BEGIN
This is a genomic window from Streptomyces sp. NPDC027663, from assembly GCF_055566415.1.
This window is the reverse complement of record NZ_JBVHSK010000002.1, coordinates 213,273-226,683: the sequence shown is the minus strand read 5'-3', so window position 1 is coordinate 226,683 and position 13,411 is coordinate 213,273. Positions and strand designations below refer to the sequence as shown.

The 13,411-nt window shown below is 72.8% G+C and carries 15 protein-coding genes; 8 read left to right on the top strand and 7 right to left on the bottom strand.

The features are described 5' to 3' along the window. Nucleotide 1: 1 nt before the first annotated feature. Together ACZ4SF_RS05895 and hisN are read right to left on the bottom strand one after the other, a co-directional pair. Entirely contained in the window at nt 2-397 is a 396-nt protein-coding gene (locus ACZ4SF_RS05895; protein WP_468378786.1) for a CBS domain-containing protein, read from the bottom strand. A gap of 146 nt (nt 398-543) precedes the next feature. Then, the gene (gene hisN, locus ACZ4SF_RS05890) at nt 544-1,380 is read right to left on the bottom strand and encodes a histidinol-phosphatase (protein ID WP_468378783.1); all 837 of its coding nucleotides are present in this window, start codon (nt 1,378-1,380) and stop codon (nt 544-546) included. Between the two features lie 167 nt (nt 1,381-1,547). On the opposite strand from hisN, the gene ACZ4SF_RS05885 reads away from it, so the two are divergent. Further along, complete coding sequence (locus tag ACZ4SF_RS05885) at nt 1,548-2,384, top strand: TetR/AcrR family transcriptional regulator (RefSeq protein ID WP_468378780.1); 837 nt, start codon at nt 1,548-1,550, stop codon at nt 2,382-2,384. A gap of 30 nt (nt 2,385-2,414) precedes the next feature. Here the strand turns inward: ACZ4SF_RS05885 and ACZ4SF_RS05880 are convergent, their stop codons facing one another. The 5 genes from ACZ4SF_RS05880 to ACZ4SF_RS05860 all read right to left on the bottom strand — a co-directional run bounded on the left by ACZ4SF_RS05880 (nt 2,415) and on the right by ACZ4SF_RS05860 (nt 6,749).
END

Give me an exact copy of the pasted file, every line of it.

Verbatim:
This is a genomic window from Streptomyces sp. NPDC027663, from assembly GCF_055566415.1.
This window is the reverse complement of record NZ_JBVHSK010000002.1, coordinates 213,273-226,683: the sequence shown is the minus strand read 5'-3', so window position 1 is coordinate 226,683 and position 13,411 is coordinate 213,273. Positions and strand designations below refer to the sequence as shown.

The 13,411-nt window shown below is 72.8% G+C and carries 15 protein-coding genes; 8 read left to right on the top strand and 7 right to left on the bottom strand.

The features are described 5' to 3' along the window. Nucleotide 1: 1 nt before the first annotated feature. Together ACZ4SF_RS05895 and hisN are read right to left on the bottom strand one after the other, a co-directional pair. Entirely contained in the window at nt 2-397 is a 396-nt protein-coding gene (locus ACZ4SF_RS05895; protein WP_468378786.1) for a CBS domain-containing protein, read from the bottom strand. A gap of 146 nt (nt 398-543) precedes the next feature. Then, the gene (gene hisN, locus ACZ4SF_RS05890) at nt 544-1,380 is read right to left on the bottom strand and encodes a histidinol-phosphatase (protein ID WP_468378783.1); all 837 of its coding nucleotides are present in this window, start codon (nt 1,378-1,380) and stop codon (nt 544-546) included. Between the two features lie 167 nt (nt 1,381-1,547). On the opposite strand from hisN, the gene ACZ4SF_RS05885 reads away from it, so the two are divergent. Further along, complete coding sequence (locus tag ACZ4SF_RS05885) at nt 1,548-2,384, top strand: TetR/AcrR family transcriptional regulator (RefSeq protein ID WP_468378780.1); 837 nt, start codon at nt 1,548-1,550, stop codon at nt 2,382-2,384. A gap of 30 nt (nt 2,385-2,414) precedes the next feature. Here the strand turns inward: ACZ4SF_RS05885 and ACZ4SF_RS05880 are convergent, their stop codons facing one another. The 5 genes from ACZ4SF_RS05880 to ACZ4SF_RS05860 all read right to left on the bottom strand — a co-directional run bounded on the left by ACZ4SF_RS05880 (nt 2,415) and on the right by ACZ4SF_RS05860 (nt 6,749).